orthogonality relations

First orthogonality relations: Let ρα:GVα and ρβ:GVβ be irreducible representations of a finite groupMathworldPlanetmath G over the field . Then


We have the following useful corollary. Let χ1, χ2 be charactersPlanetmathPlanetmath of representationsPlanetmathPlanetmath V1, V2 of a finite group G over a field k of characteristicPlanetmathPlanetmath 0. Then


First of all, consider the special case where V=k with the trivial action of the group. Then HomG(k,V2)V2G, the fixed points. On the other hand, consider the map


(with the sum in End(V2)). Clearly, the image of this map is contained in V2G, and it is the identityPlanetmathPlanetmath restricted to V2G. Thus, it is a projectionMathworldPlanetmathPlanetmath with image V2G. Now, the rank of a projection (over a field of characteristic 0) is its trace. Thus,


which is exactly the orthogonality formula for V1=k.

Now, in general, Hom(V1,V2)V1*V2 is a representation, and HomG(V1,v2)=(Hom(V1,V2))G. Since χV1*V2=χ1¯χ2,


which is exactly the relation we desired. ∎

In particular, if V1,V2 irreducible, by Schur’s Lemma


where D is a division algebra. In particular, non-isomorphic irreducible representations have orthogonalMathworldPlanetmath characters. Thus, for any representation V, the multiplicitiesMathworldPlanetmath ni in the unique decomposition of V into the direct sumPlanetmathPlanetmath (http://planetmath.org/DirectSum) of irreducibles


where Vi ranges over irreducible representations of G over k, can be determined in terms of the character inner product:


where ψ is the character of V and χi the character of Vi. In particular, representations over a field of characteristic zero are determined by their character. Note: This is not true over fields of positive characteristic.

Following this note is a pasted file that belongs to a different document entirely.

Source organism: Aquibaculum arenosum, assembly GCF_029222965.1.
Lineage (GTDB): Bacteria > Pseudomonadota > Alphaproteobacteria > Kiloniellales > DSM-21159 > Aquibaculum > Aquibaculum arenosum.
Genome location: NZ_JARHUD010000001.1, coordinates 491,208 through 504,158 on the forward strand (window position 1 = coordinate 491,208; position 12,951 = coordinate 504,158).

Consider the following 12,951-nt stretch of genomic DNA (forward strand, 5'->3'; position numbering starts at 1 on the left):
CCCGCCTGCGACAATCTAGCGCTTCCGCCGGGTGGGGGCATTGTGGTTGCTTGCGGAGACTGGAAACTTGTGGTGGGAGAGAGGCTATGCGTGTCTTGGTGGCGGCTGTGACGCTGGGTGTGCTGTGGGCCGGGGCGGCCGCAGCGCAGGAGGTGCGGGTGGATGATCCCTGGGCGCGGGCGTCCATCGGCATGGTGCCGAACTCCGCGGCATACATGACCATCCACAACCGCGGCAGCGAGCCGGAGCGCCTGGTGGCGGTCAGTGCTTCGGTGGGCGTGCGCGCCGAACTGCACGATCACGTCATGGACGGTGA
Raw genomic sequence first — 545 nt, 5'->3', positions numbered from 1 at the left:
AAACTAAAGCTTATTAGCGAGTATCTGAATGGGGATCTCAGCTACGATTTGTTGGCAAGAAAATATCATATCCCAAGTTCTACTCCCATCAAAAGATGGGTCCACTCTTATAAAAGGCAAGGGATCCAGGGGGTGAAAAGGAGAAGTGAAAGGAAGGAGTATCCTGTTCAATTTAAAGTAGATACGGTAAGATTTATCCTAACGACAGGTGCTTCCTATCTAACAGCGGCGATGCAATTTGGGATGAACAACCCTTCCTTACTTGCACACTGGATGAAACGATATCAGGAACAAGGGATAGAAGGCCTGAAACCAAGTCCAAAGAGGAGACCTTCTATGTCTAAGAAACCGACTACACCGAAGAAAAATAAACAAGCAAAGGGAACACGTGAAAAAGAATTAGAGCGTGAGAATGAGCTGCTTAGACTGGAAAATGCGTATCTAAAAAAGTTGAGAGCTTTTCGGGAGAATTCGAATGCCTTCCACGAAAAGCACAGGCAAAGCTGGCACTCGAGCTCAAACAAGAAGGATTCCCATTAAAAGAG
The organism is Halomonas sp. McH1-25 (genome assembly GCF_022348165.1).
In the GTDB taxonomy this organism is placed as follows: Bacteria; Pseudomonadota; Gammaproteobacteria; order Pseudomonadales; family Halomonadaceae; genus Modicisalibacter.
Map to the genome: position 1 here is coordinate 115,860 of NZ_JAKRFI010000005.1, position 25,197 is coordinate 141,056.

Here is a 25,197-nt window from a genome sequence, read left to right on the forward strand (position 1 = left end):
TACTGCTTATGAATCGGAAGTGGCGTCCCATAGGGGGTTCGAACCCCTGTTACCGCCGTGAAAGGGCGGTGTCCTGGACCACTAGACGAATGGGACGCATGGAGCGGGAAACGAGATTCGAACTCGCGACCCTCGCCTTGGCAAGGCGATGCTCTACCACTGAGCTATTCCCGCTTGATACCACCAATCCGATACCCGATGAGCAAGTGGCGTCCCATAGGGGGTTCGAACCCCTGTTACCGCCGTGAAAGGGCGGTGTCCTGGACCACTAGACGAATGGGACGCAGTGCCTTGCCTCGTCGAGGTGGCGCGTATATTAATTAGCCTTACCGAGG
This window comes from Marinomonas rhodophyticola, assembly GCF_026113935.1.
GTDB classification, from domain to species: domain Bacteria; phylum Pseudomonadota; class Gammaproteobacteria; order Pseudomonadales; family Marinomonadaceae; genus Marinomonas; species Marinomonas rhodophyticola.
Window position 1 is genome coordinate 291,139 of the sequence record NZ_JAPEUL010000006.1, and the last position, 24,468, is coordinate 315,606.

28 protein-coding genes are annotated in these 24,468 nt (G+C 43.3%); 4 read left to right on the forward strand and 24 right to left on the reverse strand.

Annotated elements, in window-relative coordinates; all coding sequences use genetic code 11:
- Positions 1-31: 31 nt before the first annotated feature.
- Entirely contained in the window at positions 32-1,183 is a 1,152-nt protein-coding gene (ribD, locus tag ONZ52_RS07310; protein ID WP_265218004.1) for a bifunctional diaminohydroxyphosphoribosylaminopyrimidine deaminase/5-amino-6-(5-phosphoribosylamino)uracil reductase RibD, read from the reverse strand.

If the field k is algebraically closedMathworldPlanetmath, the only finite division algebra over k is k itself, so the characters of irreducible representations form an orthonormal basis for the vector spaceMathworldPlanetmath of class functions with respect to this inner product. Since (χi,χi)=1 for all irreducibles, the multiplicity formula above reduces to ni=(ψ,χi).

Second orthogonality relations: We assume now that k is algebraically closed. Let g,g be elements of a finite group G. Then


where the sum is over the characters of irreducible representations, and CG(g) is the centralizerMathworldPlanetmathPlanetmathPlanetmath of g.


Let χ1,,χn be the characters of the irreducible representations, and let g1,,gn be representatives of the conjugacy classesMathworldPlanetmathPlanetmath.

Let A be the matrix whose ijth entry is |G:CG(gj)|(χi(gj)¯). By first orthogonality, AA*=|G|I (here * denotes conjugate transposeMathworldPlanetmath), where I is the identity matrixMathworldPlanetmath. Since left inversesMathworldPlanetmath (http://planetmath.org/MatrixInverse) are right , A*A=|G|I. Thus,


Replacing gi or gk with any conjuagate will not change the expression above. thus, if our two elements are not conjugatePlanetmathPlanetmathPlanetmath, we obtain that χχ(g)χ(g)¯=0. On the other hand, if gg, then i=k in the sum above, which reduced to the expression we desired. ∎

A special case of this result, applied to 1 is that |G|=χχ(1)2, that is, the sum of the squares of the dimensionsPlanetmathPlanetmath (http://planetmath.org/Dimension) of the irreducible representations of any finite group is the order of the group.

Title orthogonality relations
Canonical name OrthogonalityRelations
Date of creation 2013-03-22 13:21:27
Last modified on 2013-03-22 13:21:27
Owner mhale (572)
Last modified by mhale (572)
Numerical id 16
Author mhale (572)
Entry type Theorem
Classification msc 20C15